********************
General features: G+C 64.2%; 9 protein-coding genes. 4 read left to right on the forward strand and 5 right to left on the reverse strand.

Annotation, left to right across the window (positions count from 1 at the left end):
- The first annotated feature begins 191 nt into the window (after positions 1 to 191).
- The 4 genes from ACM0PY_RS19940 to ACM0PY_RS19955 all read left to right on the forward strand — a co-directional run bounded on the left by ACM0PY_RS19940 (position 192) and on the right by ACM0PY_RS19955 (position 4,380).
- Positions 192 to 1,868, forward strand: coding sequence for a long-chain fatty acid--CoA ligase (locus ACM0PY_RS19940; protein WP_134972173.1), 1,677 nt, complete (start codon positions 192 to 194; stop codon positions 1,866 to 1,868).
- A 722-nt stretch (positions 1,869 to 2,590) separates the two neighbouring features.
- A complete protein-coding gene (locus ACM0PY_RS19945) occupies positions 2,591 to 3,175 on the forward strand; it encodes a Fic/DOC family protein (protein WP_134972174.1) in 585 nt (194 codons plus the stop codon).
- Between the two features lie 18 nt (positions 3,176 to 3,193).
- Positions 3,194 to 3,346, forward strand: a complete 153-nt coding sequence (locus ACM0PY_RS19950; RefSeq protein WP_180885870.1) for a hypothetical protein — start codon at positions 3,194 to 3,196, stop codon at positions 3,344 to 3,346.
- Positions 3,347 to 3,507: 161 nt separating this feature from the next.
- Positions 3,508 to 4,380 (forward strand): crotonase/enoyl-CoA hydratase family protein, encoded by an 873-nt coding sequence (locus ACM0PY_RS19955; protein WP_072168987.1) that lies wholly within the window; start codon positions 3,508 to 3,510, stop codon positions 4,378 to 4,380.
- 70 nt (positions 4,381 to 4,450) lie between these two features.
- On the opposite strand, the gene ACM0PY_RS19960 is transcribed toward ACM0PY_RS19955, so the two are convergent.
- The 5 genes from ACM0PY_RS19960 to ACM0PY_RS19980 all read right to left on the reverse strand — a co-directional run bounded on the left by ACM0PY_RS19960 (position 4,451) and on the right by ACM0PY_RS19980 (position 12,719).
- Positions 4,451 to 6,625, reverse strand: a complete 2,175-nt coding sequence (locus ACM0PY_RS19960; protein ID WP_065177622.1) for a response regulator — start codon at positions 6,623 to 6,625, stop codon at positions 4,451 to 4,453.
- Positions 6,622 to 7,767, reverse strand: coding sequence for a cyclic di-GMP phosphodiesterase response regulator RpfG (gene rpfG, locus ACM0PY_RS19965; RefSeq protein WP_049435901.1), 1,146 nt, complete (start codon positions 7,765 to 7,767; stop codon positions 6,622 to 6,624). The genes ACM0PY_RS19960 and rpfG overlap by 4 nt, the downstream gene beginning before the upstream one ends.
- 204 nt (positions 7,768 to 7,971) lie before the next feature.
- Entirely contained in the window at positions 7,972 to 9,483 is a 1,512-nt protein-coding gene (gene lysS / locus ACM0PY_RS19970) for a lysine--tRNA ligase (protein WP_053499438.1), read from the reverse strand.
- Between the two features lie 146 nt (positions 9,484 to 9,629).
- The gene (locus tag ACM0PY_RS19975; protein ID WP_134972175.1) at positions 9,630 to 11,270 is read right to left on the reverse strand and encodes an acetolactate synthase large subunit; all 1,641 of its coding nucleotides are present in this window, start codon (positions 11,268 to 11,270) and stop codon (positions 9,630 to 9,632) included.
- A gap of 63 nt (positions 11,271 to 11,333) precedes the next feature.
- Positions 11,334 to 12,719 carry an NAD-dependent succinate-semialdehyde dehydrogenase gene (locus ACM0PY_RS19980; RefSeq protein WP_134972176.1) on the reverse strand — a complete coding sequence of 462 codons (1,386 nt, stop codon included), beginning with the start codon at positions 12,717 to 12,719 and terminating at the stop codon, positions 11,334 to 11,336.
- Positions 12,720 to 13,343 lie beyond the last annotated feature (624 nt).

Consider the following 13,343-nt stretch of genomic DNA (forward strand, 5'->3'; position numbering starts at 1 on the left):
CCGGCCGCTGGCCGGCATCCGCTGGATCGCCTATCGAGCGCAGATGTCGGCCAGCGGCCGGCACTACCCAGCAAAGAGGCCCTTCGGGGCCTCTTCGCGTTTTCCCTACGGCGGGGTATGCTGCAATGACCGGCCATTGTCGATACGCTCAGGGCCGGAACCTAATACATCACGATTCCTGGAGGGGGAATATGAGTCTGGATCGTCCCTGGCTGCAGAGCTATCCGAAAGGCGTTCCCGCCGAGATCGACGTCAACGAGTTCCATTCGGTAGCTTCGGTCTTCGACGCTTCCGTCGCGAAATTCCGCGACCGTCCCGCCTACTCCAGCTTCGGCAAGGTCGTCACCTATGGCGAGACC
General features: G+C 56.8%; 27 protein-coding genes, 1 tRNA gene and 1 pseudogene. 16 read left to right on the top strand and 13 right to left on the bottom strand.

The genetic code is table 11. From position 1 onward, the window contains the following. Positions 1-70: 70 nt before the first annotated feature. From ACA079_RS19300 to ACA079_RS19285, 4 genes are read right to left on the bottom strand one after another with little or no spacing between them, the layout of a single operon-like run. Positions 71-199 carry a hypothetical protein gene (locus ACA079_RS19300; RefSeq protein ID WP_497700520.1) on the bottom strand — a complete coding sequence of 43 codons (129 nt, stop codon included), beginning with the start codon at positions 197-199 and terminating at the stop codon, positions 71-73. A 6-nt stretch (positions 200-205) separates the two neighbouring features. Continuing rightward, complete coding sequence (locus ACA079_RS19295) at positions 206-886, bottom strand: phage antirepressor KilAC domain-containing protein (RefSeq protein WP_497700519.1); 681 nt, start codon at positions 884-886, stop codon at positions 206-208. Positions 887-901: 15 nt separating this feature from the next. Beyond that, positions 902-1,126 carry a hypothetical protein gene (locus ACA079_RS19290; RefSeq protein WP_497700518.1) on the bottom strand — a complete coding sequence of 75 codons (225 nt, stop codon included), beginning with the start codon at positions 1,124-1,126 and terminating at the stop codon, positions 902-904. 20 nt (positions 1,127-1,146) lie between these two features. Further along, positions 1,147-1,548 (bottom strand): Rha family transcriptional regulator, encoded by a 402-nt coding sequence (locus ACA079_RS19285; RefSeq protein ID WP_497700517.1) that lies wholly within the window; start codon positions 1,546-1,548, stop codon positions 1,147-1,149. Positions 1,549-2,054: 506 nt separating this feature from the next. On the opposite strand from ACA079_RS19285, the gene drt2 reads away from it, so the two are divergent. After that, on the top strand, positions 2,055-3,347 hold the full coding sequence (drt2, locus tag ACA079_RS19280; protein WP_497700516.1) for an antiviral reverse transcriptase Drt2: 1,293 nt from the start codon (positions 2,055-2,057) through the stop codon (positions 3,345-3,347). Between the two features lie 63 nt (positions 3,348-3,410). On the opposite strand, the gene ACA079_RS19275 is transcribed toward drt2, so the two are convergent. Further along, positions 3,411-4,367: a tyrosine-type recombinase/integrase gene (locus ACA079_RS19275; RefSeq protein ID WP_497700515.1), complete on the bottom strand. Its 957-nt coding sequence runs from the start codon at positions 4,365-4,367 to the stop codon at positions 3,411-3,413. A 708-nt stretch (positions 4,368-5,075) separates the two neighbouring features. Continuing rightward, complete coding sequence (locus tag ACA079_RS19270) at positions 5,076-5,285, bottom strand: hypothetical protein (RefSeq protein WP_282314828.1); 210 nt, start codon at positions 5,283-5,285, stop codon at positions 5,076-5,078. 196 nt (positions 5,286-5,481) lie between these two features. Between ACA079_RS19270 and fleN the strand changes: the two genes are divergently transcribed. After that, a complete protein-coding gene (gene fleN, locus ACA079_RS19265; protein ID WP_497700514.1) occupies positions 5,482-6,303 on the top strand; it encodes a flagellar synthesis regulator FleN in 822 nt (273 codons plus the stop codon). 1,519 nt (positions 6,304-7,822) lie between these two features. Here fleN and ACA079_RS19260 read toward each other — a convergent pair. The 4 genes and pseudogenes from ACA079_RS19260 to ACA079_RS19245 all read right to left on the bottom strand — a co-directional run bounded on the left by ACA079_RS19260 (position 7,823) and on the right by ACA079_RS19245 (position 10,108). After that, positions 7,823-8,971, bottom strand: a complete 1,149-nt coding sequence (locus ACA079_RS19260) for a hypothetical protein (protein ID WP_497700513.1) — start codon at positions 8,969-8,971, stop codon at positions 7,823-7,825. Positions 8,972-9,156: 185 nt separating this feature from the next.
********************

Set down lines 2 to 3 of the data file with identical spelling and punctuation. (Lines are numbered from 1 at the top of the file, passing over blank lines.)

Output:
Annotation, left to right across the window (positions count from 1 at the left end):
- The first annotated feature begins 191 nt into the window (after positions 1 to 191).